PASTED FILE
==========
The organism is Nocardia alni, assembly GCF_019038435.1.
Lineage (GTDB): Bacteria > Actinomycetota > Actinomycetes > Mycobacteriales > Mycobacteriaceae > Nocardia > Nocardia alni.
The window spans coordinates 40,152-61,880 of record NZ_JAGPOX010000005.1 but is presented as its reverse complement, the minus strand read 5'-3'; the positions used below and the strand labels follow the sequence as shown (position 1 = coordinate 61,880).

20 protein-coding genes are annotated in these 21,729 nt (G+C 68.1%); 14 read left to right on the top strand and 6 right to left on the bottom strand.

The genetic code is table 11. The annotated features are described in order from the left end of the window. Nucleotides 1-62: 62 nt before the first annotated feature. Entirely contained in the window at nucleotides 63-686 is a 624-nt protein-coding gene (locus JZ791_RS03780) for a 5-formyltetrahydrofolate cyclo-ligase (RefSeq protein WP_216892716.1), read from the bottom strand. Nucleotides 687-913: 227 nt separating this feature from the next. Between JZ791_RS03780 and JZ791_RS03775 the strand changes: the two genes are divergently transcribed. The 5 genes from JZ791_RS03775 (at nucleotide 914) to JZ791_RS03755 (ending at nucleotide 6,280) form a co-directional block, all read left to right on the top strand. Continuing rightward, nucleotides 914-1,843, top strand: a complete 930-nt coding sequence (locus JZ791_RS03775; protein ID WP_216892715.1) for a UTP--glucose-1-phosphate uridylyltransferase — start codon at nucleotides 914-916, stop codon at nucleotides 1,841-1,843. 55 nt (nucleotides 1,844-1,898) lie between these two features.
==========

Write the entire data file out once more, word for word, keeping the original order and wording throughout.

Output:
The organism is Nocardia alni, assembly GCF_019038435.1.
Lineage (GTDB): Bacteria > Actinomycetota > Actinomycetes > Mycobacteriales > Mycobacteriaceae > Nocardia > Nocardia alni.
The window spans coordinates 40,152-61,880 of record NZ_JAGPOX010000005.1 but is presented as its reverse complement, the minus strand read 5'-3'; the positions used below and the strand labels follow the sequence as shown (position 1 = coordinate 61,880).

20 protein-coding genes are annotated in these 21,729 nt (G+C 68.1%); 14 read left to right on the top strand and 6 right to left on the bottom strand.

The genetic code is table 11. The annotated features are described in order from the left end of the window. Nucleotides 1-62: 62 nt before the first annotated feature. Entirely contained in the window at nucleotides 63-686 is a 624-nt protein-coding gene (locus JZ791_RS03780) for a 5-formyltetrahydrofolate cyclo-ligase (RefSeq protein WP_216892716.1), read from the bottom strand. Nucleotides 687-913: 227 nt separating this feature from the next. Between JZ791_RS03780 and JZ791_RS03775 the strand changes: the two genes are divergently transcribed. The 5 genes from JZ791_RS03775 (at nucleotide 914) to JZ791_RS03755 (ending at nucleotide 6,280) form a co-directional block, all read left to right on the top strand. Continuing rightward, nucleotides 914-1,843, top strand: a complete 930-nt coding sequence (locus JZ791_RS03775; protein ID WP_216892715.1) for a UTP--glucose-1-phosphate uridylyltransferase — start codon at nucleotides 914-916, stop codon at nucleotides 1,841-1,843. 55 nt (nucleotides 1,844-1,898) lie between these two features.